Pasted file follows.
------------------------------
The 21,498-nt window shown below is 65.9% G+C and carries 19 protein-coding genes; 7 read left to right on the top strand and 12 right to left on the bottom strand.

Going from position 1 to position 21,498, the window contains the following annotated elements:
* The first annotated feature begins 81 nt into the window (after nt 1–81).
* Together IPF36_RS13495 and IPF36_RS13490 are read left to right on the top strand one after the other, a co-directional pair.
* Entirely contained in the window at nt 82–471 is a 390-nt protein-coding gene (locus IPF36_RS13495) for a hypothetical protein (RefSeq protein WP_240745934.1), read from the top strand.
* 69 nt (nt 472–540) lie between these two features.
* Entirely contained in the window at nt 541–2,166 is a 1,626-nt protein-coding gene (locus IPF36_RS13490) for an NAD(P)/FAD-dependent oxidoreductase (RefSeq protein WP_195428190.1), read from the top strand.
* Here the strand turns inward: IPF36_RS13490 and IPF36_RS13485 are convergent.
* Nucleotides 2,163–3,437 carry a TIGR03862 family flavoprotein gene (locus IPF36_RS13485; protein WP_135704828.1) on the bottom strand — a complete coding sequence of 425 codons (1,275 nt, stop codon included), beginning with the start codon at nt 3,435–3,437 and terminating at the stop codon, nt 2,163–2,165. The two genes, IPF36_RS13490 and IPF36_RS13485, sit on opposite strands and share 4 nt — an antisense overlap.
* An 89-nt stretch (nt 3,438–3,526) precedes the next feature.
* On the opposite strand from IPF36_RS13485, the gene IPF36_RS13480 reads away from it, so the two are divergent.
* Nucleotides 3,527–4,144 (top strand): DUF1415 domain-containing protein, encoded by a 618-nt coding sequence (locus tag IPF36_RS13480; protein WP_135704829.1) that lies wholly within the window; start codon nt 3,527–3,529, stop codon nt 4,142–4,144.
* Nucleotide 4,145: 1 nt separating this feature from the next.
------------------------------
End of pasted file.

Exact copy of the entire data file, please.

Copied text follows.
The 21,498-nt window shown below is 65.9% G+C and carries 19 protein-coding genes; 7 read left to right on the top strand and 12 right to left on the bottom strand.

Going from position 1 to position 21,498, the window contains the following annotated elements:
* The first annotated feature begins 81 nt into the window (after nt 1–81).
* Together IPF36_RS13495 and IPF36_RS13490 are read left to right on the top strand one after the other, a co-directional pair.
* Entirely contained in the window at nt 82–471 is a 390-nt protein-coding gene (locus IPF36_RS13495) for a hypothetical protein (RefSeq protein WP_240745934.1), read from the top strand.
* 69 nt (nt 472–540) lie between these two features.
* Entirely contained in the window at nt 541–2,166 is a 1,626-nt protein-coding gene (locus IPF36_RS13490) for an NAD(P)/FAD-dependent oxidoreductase (RefSeq protein WP_195428190.1), read from the top strand.
* Here the strand turns inward: IPF36_RS13490 and IPF36_RS13485 are convergent.
* Nucleotides 2,163–3,437 carry a TIGR03862 family flavoprotein gene (locus IPF36_RS13485; protein WP_135704828.1) on the bottom strand — a complete coding sequence of 425 codons (1,275 nt, stop codon included), beginning with the start codon at nt 3,435–3,437 and terminating at the stop codon, nt 2,163–2,165. The two genes, IPF36_RS13490 and IPF36_RS13485, sit on opposite strands and share 4 nt — an antisense overlap.
* An 89-nt stretch (nt 3,438–3,526) precedes the next feature.
* On the opposite strand from IPF36_RS13485, the gene IPF36_RS13480 reads away from it, so the two are divergent.
* Nucleotides 3,527–4,144 (top strand): DUF1415 domain-containing protein, encoded by a 618-nt coding sequence (locus tag IPF36_RS13480; protein WP_135704829.1) that lies wholly within the window; start codon nt 3,527–3,529, stop codon nt 4,142–4,144.
* Nucleotide 4,145: 1 nt separating this feature from the next.